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BOSTON, MASS. (July 6, 2023) – As Shark Week (July 23 to 30) and Shark Awareness Day (July 14) approach, the New England Aquarium’s shark research team is available for interviews about their adventurous work on research vessels in Boston Harbor, Nantucket Sound, the Dry Tortugas off Florida, Georgia, and sites around the world as they tag and monitor various species ranging from nurse sharks and oceanic white tip sharks to bull sharks, sand tigers, sandbar, and white sharks.
There are over 500 species of sharks in the world, and scientists in the Aquarium’s Anderson Cabot Center for Ocean Life have tagged more than 40 different species and related animals in the wild, many of them in New England waters. These scientists work up-close with ocean life, dedicating their careers to protecting these animals with cutting-edge conservation research.
Below is a list of Aquarium experts representing a wealth of knowledge and experience.
As Chief Scientist and Vice President, Dr. John Mandelman oversees the Aquarium’s applied research and conservation institute. He focuses on solutions-based science and emerging technologies to save vulnerable species, such as studying catch-and-release fishing and mortality impacts on sharks, rays and skates, as well as other fishes. He was recently lead author on a chapter on reducing fisheries mortality in sharks in the third edition of the well-known publication, “Biology of Sharks and Their Relatives.” His expertise ranges from conservation physiology, fisheries ecology and management, and more.
Dr. Nick Whitney, Senior Scientist and Chair of the Aquarium’s Fisheries Science and Emerging Technologies Program, specializes in using high-tech tags that include accelerometers and cameras to answer questions about the secret lives of marine animals. His work has included numerous studies on how sharks respond to catch and release fishing, and he just returned from an annual June/July fieldtrip to the Dry Tortugas, FL, where he was tagging nurse sharks on their shallow water mating grounds. These sharks gather to mate every summer in clear, shallow water, providing scientists with an unparalleled opportunity to study their natural behavior. This shark population has been the focus of ground-breaking work that has resulted in numerous academic papers, media features on “CBS National News” and National Geographic, as well as television documentaries.
For eight years, Dr. Jeff Kneebone has dedicated his research to a range of species including sand tiger sharks, common thresher sharks, black sea bass, yellowfin tuna, bluefin tuna, and thorny skates. He spends time on research vessels, catching sharks, tagging them, and releasing them to track their survival and movement. He works closely with commercial and recreational fisherman to collect information that will aid in the assessment of fish stocks and fishery management and sustainability. His work has resulted in many scientific papers.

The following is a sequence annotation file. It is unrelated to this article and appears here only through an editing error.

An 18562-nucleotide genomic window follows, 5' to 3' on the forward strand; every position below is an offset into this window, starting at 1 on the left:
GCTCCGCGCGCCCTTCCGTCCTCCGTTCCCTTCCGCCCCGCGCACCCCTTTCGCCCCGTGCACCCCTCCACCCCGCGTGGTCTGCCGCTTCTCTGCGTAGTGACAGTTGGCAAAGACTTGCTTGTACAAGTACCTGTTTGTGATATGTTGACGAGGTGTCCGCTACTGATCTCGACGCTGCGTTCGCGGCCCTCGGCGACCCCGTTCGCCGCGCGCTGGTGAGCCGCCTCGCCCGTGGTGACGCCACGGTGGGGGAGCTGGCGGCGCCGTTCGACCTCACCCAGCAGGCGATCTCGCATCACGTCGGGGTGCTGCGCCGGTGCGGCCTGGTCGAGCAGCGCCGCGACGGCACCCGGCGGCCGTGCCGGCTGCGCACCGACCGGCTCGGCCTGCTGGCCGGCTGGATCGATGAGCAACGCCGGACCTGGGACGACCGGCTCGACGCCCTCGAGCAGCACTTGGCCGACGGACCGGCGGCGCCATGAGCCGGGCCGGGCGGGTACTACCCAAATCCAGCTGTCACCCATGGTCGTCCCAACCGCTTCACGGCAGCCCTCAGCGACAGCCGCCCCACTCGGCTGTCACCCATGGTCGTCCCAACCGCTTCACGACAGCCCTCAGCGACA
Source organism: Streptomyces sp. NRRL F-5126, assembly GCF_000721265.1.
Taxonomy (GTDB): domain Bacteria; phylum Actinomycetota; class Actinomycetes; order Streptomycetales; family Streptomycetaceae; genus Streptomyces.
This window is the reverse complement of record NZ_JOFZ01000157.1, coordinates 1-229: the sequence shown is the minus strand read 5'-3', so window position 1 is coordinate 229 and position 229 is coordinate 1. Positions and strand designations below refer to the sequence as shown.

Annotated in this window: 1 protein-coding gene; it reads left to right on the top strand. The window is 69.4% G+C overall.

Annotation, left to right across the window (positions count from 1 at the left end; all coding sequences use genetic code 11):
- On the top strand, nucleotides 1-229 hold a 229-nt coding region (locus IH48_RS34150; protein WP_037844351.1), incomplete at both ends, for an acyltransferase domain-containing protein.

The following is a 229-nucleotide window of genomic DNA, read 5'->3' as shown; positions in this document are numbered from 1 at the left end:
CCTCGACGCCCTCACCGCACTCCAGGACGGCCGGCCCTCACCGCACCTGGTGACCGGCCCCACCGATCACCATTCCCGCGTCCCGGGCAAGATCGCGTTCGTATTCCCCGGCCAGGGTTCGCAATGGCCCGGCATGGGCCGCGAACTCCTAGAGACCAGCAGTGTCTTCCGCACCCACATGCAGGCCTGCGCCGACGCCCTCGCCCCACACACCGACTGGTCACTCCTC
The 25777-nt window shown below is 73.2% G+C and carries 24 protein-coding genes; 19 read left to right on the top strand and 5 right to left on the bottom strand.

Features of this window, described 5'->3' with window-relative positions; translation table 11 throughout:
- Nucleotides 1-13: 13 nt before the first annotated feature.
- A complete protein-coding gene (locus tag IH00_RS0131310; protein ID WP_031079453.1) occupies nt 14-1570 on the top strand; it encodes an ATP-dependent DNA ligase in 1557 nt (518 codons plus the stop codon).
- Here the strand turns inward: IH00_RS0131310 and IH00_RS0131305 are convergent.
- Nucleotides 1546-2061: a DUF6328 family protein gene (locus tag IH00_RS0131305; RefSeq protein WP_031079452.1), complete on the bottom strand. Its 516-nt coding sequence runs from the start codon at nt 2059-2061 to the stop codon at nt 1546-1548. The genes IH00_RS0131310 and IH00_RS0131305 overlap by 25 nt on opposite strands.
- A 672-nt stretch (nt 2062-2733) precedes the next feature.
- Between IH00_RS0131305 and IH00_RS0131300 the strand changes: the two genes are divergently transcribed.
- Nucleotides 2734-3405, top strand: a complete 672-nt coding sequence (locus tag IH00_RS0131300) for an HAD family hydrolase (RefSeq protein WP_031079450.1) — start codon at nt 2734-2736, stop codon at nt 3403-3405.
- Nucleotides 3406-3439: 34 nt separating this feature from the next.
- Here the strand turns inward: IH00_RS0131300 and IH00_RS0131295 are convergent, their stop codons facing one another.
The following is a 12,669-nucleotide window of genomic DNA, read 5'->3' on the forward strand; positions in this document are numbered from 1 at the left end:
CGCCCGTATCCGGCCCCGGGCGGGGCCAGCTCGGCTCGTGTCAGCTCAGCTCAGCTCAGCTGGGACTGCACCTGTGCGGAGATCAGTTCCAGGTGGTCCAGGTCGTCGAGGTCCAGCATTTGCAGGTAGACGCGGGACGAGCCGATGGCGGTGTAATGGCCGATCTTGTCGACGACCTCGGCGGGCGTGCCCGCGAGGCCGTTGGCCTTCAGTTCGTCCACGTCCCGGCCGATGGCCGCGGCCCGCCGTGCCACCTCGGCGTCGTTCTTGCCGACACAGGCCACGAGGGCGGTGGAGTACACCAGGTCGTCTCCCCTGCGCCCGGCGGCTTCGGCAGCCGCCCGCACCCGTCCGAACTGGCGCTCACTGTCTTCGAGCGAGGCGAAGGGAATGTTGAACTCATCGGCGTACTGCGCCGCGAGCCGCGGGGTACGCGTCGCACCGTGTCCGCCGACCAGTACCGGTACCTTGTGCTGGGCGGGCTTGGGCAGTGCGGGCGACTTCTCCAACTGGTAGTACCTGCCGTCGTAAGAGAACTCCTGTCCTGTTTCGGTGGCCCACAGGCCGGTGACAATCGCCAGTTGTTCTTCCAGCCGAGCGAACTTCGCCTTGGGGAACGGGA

Dr. Ryan Knotek’s research centers on the interactions between sharks and fishing industries in New England waters and beyond. In particular, he investigates what happens to sharks after they are caught and released to determine survival rates and identify best fishing practices that promote a healthy release. He collaborates closely with fishing industry partners to conduct his research, deploying cutting-edge electronic tagging technologies, underwater videography, and other techniques to collect information needed to tackle these questions—such as days to weeks of movement data from tagged sharks. His current research focuses on porbeagle sharks, spinner sharks, bull sharks, oceanic whitetip sharks, and thorny skates.
For the last three years, Caroline Collatos, a PhD student and Aquarium shark researcher, has been leading work during the summer months off Nantucket to catch, tag, and release sandbar sharks. More than 100 sharks, mostly females measuring up to 5 ½ feet, have been tagged. Her goal is to gather data, using acoustic telemetry, about the annual presence, habitat use, and migration patterns of the local shark population. It’s a long-term study to better understand the behavior and trends among the sharks there each year.
An adjunct scientist with four decades of experience studying sharks, particularly white sharks, John Chisholm is a go-to expert—identifying more than 500 individual white sharks from Canada to Florida—and is frequently in demand with the increasing number of sightings around Cape Cod’s waters every year. He verifies shark sighting reports made by the public through the Sharktivity app. His research has also focused on spiny dogfish, sand tiger sharks, porbeagles and basking sharks.
Pam Bechtold Snyder – firstname.lastname@example.org, 617-686-5068